Thursday, July 9, 2015

A charming couple...


Wednesday 8 July 2015

Opened the door to the sweetest smell of damp earth and gentle pattering rain.  I could hear the earth sucking up the moisture.  Blissful.


Prepared the paperwork for the visits today and had a shower and painted out the irregularities on my face and calmed my hair.  OH crawled out of bed saying What time is it and was surprised to learn it was 10.10 and then I went out and down to the big hotel car park to wait for my clients.  I was early so rang my colleague to find out if he had dropped off the key for the first visit and to my annoyance, he said he was with his clients at a town 40 minutes south!  He just does not listen.  I could not work with him.  I specifically told him that I needed the key for 11 am.  OH says I need to email him and his boss in future.  He is right...

My clients arrive, surprisingly on time, and we go into the cavernous depths of the railway hotel and the foyer is heaving with people so we have to drag the few chairs over to a poorly illuminated corner and I show them the proposed properties on my Tablet and the Internet connection is not good, so it takes up all the time that we should have been at the first property.  They are in their early 30's and living in Asia and teaching and they have had enough and want a property which is easy to reach from anywhere in the world.  With our four international airports within 2.5 hours drive, that is us!  Five if you count the one in Spain.

We set off and get to the first house and there is no sign of the owner so they investigate the garden and I get through to the brother who gets through to the sister.  She arrives 15 minutes late and says she has been at a funeral and that is why the foyer of the hotel was heaving because of the obseques of a young man who had died from leukemia aged 32. How terrible that his mourners are so much older than him.  The couple poke around the house and love the painted 19th century tiled floors and think that the downstairs rooms are too small.  We leave and go to see the outside of the house I should have shown them first and we are just in the garden and they are circling the large circumference of the property, in a wary fashion, when my colleague turns up.  He is very casually dressed in an oversized pink tee shirt, beach trousers and sandals.  He is with some French people.  My clients look at him and look at me and then say they dont think the property is for them and we leave. Heaven only knows what the French think of his appearance.

We head South and the Pyrenees pop out of the clouds and I show them a farmhouse with a vast and stunningly beautiful bar in galets from the local river bed. (galet - river stone). They love the barn but don't love the house which is rambling and full of difficult to move supporting walls.  The sister corners me in the cow byre and says to ring her direct if my people are interested as there has been a falling out with the brother - the house has been for sale for too long and there are frictions between the five siblings.   I leave the couple in the house and look at the drive way and approach to the property - it is a large cracked tarmac triangle and the house sits awkwardly on the plot.  The garden is a very strange shape.  On a different plot, the house would be much more sellable.  The couple emerge and it is not for them and we head off to the house they actually asked to see.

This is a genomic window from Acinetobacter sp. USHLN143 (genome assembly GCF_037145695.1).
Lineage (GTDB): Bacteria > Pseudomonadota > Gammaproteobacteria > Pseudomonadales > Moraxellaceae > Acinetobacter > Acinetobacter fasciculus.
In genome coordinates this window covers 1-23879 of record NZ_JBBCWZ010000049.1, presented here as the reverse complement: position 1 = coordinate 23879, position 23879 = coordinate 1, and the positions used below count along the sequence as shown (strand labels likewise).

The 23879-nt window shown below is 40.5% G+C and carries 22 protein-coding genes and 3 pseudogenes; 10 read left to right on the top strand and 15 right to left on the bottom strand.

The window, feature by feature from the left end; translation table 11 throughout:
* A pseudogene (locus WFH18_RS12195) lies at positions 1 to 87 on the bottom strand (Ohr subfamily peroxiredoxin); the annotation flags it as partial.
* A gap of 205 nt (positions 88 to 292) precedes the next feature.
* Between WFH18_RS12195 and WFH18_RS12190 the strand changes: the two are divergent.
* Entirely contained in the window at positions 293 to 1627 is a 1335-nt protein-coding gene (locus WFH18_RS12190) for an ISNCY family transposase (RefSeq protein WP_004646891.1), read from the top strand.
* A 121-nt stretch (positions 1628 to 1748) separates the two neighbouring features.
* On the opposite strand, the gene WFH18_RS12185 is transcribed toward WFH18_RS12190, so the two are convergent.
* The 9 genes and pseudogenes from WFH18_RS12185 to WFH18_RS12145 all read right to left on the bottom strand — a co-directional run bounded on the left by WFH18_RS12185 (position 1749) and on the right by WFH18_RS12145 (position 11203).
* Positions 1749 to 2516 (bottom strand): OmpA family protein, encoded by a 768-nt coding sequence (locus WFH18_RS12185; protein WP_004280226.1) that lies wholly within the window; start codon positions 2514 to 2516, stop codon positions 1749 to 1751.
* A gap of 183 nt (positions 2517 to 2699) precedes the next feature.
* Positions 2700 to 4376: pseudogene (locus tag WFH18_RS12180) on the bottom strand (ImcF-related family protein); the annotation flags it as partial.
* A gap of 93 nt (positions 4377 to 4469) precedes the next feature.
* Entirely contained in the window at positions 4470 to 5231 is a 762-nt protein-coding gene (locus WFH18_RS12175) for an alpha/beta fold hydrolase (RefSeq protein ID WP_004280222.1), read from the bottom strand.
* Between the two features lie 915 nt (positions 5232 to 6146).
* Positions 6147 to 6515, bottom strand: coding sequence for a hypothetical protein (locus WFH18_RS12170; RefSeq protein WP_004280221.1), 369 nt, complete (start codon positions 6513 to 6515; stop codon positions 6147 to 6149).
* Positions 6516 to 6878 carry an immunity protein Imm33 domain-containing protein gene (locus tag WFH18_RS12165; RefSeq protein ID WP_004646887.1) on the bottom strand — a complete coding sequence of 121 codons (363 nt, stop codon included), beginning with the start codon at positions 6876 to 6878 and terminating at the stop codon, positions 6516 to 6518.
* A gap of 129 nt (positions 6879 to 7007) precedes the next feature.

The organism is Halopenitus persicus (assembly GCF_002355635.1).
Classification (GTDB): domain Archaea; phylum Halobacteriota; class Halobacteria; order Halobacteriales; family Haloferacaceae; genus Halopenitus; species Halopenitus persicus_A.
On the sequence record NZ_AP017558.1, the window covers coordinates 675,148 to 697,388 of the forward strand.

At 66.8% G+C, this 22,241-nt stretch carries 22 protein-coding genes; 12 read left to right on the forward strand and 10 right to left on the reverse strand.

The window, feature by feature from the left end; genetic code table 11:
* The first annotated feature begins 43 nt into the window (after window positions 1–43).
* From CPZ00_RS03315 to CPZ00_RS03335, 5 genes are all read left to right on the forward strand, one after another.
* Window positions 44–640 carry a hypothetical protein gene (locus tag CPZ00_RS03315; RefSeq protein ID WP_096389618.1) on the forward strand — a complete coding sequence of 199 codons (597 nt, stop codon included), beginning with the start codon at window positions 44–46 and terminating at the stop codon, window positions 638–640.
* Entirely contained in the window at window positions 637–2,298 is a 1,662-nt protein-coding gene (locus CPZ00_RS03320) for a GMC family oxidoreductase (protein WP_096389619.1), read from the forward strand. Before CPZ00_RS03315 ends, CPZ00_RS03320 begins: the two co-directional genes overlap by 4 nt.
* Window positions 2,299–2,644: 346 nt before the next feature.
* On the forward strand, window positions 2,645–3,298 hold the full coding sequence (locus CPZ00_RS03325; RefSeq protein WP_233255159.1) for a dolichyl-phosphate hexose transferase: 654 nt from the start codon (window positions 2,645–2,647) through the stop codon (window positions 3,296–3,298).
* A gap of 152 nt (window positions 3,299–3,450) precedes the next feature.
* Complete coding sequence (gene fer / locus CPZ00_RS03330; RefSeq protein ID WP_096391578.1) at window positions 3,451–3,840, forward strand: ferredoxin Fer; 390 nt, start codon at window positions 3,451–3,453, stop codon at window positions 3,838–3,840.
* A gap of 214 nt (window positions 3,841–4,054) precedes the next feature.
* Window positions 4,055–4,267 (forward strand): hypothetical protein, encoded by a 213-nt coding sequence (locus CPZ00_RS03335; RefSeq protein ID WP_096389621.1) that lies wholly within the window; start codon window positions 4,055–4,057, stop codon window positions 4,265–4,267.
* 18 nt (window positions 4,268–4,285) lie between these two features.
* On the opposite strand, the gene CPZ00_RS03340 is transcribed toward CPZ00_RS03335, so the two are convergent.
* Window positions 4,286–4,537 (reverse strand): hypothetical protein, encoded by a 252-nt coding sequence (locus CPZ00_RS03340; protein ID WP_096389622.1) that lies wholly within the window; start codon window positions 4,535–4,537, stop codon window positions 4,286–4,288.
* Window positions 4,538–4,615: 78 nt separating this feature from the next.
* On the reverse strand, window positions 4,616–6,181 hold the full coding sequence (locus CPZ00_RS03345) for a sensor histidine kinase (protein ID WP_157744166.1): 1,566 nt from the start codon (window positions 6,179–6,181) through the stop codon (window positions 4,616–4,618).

I arrive and am thinking that they will never like this house because it is so long and narrow and, in fact, they absolutely love it.  They see past the clutter and Indian crap and books and pots and pans and Eastern throws and motley assortment of furniture and see the spirit of the house.  I believe there is a spirit of every house but it only speaks to those it wishes to welcome as sister spirits and that is why, when you enter a house which you will buy, you know immediately it is for you.  It says, I am for you and you are for me and your heart knows it.  I have bought many houses and sold many more and I have felt this rapport myself and seen it in the eyes of the buyers.  The French call it un coup de coeur - literally a blow to the heart.

By this point our stomachs were all rumbling so we went down to the river and sat on the lawn of a Belgian lady who is enterprising enough to do teas and sandwiches and it was just blissful and the river flowed and fish rose and the dogs sneezed under the trees and an old man in a deckchair slumbered with his hat over his eyes.

Suitably refreshed, I took them to see one further house.  People don't usually like it because,although charming from the outside, it is decidedly uncharming on the inside with all of the character stripped out.  The front room has some 70's linoleum on the floor and the fireplace squashed into the corner.  The dining room is featureless and, where there should be a kitchen, is a room where the previous renters decided to install a bathroom and then changed their minds so it is now a kitchen comprising a sink, a heated towel rail and bathroom style tiles.  My clients didn't like it.  They especially didn't like the dead bats in the entrance courtyard.  Sigh.  I do wish I could sell this house.  The owners are lovely and they are not getting any younger.

I drove them back to my town and they left, saying they would talk it though.  I felt really optimistic and went home to see OH and recount the days events.  Suddenly came over all tired.  No orders today.  Poured some more resin and made buttons with Queen Anne's Lace.  When the punters see these, in the words of Del Trotter, it will knock them bandy.